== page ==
In his pitch Tuesday to pressure Congress to approve the extension of federal unemployment benefits, President Obama will be introduced by Katherine Hackett of Moodus.

Hackett  wrote to Obama telling him she would be affected by the failure of Congress to extend unemployment insurance. She said the payments she receives under the benefit covers her mortgage payment and health care, leaving little to cover the rest of her expenses and forcing her to cut back on food, home heating and other necessities.

But the failure of Congress to extend federal unemployment insurance has left Hackett and 1.3 million other longtime unemployed workers without benefits since Dec. 28.

The federal benefits, which kick in after workers exhaust the initial 26 weeks of insurance provided by most states, have regularly been renewed by Congress amid economic downturns, and have been extended nearly a dozen times since 2008, according to a Congressional Research Service report.

On Thursday, the Senate cleared a procedural hurdle that will allow a final vote later this week on a bill that would extend federal benefits for three months. The bill, which is expected to pass, would also give unemployed workers like Hackett benefits retroactively.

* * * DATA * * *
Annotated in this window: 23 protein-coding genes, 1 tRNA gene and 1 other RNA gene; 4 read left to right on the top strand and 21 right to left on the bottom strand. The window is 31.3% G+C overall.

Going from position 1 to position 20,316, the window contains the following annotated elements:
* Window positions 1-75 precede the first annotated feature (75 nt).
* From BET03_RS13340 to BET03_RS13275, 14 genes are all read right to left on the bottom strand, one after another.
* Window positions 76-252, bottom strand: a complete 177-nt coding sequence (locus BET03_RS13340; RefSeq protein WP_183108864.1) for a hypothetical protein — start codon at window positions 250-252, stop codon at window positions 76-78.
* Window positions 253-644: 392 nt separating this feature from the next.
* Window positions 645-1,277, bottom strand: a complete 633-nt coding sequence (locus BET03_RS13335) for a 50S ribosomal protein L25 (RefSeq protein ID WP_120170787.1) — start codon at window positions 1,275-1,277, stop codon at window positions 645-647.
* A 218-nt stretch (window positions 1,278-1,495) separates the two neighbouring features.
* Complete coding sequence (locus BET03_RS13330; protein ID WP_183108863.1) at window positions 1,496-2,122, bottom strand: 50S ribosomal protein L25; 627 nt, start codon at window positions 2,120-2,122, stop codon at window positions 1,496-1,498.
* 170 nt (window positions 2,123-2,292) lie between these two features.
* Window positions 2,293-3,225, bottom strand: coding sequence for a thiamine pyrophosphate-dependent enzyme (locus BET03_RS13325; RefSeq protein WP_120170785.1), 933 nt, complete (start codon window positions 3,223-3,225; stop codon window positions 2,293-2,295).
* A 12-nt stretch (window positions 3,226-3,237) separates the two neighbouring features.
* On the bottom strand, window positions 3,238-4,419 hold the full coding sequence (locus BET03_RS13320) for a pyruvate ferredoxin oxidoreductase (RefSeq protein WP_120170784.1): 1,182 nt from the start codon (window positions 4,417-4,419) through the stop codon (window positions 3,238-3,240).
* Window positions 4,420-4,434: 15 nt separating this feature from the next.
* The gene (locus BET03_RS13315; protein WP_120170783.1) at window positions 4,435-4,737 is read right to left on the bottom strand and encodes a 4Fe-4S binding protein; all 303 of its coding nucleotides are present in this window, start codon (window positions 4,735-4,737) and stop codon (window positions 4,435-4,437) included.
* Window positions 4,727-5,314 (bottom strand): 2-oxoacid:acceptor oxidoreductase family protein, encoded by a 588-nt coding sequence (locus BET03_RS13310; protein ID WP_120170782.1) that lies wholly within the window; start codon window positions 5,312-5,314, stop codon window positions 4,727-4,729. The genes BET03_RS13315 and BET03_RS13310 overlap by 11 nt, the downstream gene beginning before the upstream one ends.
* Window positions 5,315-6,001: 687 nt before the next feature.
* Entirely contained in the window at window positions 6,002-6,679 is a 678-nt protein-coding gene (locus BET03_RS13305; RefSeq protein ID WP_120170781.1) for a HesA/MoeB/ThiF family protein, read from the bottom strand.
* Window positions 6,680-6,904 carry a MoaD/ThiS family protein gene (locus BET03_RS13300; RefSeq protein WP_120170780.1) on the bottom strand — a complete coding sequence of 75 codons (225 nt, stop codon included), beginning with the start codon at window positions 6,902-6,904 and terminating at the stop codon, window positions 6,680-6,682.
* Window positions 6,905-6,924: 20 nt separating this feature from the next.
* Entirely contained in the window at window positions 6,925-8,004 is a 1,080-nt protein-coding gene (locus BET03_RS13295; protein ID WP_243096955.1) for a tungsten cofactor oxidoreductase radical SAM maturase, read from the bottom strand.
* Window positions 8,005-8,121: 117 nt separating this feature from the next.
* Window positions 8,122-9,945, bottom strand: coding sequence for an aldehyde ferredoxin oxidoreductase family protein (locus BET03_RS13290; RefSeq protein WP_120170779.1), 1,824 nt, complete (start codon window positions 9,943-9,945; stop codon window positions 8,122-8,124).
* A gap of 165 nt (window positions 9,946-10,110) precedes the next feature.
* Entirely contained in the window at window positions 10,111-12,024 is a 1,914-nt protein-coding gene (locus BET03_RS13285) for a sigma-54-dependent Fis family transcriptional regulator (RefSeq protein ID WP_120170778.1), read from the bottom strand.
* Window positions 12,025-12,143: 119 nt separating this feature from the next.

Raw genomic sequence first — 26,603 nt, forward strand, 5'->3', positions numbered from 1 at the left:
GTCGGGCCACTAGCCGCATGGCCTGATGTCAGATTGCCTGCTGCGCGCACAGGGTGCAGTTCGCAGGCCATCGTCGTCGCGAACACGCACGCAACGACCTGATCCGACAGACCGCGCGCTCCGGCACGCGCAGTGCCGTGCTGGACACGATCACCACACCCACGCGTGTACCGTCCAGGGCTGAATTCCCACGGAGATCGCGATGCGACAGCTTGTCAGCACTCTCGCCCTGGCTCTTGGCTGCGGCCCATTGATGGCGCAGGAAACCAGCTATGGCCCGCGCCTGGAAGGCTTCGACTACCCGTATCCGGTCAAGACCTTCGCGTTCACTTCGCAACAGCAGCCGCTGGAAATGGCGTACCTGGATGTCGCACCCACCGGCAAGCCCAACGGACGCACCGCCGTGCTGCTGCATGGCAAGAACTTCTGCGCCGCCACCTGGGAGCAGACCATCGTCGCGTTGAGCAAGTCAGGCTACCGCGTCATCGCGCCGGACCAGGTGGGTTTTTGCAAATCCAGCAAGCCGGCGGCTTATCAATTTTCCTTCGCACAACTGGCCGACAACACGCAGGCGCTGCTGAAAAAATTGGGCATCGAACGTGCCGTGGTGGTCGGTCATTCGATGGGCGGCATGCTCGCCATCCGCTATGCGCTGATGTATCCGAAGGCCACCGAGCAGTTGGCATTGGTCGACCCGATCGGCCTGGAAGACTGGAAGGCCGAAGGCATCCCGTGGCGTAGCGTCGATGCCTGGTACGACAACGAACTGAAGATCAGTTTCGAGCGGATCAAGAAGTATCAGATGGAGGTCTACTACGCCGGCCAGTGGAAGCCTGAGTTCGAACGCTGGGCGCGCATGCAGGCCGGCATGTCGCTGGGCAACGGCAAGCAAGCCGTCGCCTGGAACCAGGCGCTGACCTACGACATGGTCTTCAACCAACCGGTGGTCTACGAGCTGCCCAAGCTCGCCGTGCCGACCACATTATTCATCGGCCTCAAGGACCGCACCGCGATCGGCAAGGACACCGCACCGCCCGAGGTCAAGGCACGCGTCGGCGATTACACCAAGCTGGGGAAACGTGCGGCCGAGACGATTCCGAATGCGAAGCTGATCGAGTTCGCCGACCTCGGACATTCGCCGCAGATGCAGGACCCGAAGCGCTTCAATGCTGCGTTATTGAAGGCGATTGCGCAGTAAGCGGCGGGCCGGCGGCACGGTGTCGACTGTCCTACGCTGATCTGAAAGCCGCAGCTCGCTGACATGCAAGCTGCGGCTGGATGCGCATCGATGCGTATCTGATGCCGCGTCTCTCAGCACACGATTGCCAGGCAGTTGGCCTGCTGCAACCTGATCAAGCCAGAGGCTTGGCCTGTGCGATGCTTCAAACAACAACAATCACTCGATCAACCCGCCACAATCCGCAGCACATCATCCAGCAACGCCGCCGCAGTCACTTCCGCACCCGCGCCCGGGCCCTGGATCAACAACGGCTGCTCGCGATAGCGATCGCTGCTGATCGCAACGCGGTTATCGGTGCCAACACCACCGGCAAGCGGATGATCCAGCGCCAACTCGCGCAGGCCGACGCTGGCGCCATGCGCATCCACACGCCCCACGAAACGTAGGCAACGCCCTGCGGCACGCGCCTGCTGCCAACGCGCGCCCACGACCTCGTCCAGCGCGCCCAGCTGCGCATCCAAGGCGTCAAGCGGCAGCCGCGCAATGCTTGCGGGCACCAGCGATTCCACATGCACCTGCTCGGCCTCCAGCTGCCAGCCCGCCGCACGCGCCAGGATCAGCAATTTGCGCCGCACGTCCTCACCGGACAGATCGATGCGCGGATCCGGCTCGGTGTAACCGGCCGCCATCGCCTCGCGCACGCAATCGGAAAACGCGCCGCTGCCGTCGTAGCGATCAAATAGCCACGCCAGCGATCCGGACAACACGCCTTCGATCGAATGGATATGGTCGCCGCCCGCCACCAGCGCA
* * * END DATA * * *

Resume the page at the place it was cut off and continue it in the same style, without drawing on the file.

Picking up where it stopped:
But the GOP-dominated House has not indicated it will vote to extend benefits.

Ana has written about politics and policy in Washington, D.C.. for Gannett, Thompson Reuters and UPI. She was a special correspondent for the Miami Herald, and a regular contributor to The New York TImes, Advertising Age and several other publications. She has also worked in broadcast journalism, for CNN and several local NPR stations. She is a graduate of the University of Maryland School of Journalism.

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